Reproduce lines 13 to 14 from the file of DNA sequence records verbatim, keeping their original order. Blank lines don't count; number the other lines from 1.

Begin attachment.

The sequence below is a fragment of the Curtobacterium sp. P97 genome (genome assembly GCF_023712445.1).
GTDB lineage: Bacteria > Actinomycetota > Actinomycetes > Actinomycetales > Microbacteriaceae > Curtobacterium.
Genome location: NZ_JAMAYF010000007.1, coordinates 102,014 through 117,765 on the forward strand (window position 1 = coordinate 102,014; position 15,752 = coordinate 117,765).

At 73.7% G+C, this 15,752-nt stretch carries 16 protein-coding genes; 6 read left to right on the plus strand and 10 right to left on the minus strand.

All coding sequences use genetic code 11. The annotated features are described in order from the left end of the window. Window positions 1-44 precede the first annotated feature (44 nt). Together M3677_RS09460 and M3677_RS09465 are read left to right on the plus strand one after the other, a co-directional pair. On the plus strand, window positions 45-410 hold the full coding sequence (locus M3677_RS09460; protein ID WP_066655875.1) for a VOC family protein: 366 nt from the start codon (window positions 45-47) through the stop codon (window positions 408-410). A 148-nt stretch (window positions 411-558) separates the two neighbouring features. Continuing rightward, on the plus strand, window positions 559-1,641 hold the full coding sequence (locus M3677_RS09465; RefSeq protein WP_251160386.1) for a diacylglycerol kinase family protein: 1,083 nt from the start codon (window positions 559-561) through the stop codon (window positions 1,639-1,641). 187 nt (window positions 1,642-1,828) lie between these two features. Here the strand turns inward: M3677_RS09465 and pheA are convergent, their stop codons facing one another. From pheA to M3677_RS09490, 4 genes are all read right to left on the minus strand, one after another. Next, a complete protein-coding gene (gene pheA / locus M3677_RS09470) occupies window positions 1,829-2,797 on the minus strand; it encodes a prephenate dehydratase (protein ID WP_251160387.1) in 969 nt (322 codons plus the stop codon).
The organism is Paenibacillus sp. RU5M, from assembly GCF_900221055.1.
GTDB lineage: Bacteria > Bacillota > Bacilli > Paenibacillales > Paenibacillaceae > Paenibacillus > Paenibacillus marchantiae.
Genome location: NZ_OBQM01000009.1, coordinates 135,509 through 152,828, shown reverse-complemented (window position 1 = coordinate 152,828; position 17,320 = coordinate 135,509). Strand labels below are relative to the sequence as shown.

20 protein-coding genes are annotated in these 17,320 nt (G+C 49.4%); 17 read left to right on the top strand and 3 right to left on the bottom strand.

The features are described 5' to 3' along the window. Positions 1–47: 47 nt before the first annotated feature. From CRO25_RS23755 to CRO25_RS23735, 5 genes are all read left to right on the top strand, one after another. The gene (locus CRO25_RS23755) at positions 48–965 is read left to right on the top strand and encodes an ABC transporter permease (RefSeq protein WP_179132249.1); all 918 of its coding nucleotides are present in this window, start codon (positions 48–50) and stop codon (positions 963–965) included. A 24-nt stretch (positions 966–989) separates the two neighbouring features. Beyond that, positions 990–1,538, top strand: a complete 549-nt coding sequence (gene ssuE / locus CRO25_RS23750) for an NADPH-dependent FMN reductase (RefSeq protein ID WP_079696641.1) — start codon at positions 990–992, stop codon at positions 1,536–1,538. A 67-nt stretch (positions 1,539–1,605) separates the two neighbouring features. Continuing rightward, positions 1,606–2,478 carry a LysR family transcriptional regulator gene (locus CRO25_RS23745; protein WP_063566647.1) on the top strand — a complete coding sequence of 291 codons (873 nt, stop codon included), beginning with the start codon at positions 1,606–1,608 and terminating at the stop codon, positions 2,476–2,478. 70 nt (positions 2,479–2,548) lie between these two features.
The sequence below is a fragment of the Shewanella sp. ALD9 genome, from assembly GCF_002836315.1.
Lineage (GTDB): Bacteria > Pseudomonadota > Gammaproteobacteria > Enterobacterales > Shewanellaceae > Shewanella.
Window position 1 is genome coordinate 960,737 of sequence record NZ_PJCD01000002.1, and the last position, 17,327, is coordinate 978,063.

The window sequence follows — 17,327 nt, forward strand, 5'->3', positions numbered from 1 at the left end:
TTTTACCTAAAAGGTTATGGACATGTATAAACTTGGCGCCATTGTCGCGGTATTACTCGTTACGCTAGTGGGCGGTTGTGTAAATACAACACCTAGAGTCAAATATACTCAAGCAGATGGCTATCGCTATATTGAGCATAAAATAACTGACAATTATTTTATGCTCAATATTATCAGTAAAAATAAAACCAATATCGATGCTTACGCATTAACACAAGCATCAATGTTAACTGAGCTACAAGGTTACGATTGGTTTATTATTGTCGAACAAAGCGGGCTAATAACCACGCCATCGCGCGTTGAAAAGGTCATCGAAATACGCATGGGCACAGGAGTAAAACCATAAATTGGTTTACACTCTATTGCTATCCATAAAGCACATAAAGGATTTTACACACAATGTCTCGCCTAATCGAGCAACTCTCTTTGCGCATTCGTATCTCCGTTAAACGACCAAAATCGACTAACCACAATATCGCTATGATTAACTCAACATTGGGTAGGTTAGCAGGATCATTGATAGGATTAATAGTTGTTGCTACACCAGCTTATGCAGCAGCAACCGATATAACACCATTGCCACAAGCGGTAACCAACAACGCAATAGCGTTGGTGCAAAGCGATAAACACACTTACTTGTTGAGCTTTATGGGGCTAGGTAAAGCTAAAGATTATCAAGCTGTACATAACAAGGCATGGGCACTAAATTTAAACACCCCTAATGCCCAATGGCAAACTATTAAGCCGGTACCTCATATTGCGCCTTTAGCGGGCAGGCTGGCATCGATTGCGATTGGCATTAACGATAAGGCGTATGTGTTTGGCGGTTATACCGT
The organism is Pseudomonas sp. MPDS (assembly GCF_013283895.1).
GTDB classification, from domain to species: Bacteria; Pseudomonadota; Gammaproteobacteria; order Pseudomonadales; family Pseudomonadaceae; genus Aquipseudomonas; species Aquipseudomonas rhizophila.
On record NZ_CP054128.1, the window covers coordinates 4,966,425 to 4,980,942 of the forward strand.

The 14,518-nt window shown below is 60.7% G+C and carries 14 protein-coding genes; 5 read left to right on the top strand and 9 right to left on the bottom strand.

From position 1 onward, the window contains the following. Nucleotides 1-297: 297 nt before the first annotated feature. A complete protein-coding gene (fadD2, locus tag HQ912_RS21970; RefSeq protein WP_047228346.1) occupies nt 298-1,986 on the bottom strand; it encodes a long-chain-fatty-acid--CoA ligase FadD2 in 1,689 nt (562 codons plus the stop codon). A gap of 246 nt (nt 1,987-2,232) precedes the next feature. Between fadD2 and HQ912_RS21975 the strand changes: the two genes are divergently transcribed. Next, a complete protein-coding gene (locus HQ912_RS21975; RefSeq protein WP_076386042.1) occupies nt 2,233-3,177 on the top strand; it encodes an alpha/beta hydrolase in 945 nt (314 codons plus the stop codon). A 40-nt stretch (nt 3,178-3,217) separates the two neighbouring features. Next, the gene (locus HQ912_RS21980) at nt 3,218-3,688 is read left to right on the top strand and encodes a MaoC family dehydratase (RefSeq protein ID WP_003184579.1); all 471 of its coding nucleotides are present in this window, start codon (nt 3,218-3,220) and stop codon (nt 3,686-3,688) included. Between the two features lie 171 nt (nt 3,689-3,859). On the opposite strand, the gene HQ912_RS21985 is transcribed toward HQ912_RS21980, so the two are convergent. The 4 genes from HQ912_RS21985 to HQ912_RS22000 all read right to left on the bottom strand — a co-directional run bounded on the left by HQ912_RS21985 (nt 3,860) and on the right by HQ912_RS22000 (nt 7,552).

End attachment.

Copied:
Window position 1 is genome coordinate 960,737 of sequence record NZ_PJCD01000002.1, and the last position, 17,327, is coordinate 978,063.

The window sequence follows — 17,327 nt, forward strand, 5'->3', positions numbered from 1 at the left end: